Is early passive motion exercise necessary after arthroscopic rotator cuff repair?
Is early passive motion exercise necessary after arthroscopic rotator cuff repair? , , , , , .
Abstract BACKGROUND: Early passive motion exercise has been the standard rehabilitation protocol after rotator cuff repair for preventing postoperative stiffness.
PURPOSE: To elucidate whether early passive motion exercise affects functional outcome and tendon healing after arthroscopic rotator cuff repair.
METHODS: One hundred five consecutive patients who underwent arthroscopic repair for small to medium-sized full-thickness rotator cuff tears were included.
Patients were instructed to wear an abduction brace for 4 to 5 weeks after surgery and to start active-assisted shoulder exercise after brace weaning.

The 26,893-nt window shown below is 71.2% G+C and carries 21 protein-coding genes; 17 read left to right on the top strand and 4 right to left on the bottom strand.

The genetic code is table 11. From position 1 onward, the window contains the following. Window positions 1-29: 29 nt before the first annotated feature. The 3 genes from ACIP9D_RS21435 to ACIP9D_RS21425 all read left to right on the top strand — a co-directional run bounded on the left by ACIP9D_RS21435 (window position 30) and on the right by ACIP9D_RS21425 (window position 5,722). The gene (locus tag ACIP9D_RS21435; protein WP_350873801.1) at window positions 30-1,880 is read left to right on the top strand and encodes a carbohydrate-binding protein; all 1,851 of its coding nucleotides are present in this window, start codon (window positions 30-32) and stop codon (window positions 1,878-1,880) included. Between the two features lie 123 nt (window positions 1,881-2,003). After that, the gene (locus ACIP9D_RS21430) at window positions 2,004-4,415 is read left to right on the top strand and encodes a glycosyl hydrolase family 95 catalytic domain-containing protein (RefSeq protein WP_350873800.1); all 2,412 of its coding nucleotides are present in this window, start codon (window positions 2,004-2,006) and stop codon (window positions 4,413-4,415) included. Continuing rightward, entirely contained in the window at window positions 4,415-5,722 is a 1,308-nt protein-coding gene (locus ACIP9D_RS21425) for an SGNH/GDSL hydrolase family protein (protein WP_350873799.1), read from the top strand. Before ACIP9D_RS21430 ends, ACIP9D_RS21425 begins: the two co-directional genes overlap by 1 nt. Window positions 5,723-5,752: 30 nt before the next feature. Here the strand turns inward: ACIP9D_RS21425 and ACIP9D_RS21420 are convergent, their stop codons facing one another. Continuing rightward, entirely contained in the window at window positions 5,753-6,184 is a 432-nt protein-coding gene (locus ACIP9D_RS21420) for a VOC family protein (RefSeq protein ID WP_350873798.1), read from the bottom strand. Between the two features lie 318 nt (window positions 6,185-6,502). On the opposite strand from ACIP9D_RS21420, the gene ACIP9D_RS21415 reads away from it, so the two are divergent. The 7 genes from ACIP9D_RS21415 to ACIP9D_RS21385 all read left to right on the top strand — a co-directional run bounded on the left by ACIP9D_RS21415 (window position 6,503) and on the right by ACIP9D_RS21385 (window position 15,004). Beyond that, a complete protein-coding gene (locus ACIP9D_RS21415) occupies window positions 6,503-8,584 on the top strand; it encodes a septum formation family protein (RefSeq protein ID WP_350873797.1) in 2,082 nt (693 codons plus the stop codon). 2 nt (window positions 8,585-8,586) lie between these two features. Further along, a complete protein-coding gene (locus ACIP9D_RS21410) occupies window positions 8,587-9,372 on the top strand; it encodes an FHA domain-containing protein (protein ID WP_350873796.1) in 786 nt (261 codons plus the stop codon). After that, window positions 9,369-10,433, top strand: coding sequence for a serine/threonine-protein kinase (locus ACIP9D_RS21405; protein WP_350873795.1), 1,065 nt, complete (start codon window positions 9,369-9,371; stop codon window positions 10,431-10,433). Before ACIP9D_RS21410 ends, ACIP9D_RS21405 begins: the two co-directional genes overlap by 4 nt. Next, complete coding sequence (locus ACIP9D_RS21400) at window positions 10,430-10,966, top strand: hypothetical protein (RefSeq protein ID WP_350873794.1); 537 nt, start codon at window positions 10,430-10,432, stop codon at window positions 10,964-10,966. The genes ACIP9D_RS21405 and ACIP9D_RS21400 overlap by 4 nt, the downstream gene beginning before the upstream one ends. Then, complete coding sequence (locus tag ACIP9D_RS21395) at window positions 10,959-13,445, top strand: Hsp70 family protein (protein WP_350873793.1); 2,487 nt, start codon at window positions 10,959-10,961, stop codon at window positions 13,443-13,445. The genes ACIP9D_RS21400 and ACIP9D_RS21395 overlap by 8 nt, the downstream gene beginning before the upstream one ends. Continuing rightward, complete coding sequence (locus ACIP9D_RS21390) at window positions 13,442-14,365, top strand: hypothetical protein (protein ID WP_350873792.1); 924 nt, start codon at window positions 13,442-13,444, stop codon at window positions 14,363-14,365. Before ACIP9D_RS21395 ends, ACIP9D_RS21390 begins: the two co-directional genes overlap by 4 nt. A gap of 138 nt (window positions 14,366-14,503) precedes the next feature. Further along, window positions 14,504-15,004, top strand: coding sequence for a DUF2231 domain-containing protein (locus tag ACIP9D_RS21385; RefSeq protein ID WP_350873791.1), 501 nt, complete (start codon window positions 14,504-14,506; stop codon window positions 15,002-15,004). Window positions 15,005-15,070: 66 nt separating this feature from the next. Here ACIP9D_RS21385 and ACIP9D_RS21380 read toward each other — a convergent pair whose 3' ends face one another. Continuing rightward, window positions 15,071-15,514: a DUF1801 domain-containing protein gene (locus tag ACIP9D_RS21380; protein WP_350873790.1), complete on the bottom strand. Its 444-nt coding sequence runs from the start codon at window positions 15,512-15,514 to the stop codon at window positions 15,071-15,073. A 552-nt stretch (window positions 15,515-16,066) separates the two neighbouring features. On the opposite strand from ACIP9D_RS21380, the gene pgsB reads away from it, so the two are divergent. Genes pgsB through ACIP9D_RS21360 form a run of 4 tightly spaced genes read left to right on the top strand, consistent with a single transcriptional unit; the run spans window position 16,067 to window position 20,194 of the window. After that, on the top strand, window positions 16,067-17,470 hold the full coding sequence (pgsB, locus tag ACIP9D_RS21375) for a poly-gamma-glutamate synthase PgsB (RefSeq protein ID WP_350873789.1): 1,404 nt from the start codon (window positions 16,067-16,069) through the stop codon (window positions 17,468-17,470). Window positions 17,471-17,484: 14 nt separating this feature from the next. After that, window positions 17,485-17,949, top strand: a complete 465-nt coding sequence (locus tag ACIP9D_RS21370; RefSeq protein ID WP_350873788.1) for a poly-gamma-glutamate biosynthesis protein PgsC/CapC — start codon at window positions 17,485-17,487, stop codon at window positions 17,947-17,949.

Fifty-six patients were randomly allocated into group 1: early passive motion exercises were conducted 3 to 4 times per day during the abduction brace-wearing period.
Forty-nine patients were allocated into group 2: no passive motion was allowed during the same period.
Range of motion (ROM) and visual analog scale (VAS) for pain were measured preoperatively and 3, 6, and 12 months postoperatively.
Functional evaluations, including Constant score, Simple Shoulder Test (SST), and American Shoulder and Elbow Surgeons (ASES) score, were also evaluated at 6 and 12 months postoperatively.
Ultrasonography, magnetic resonance imaging, or computed tomography arthrography was utilized to evaluate postoperative cuff healing.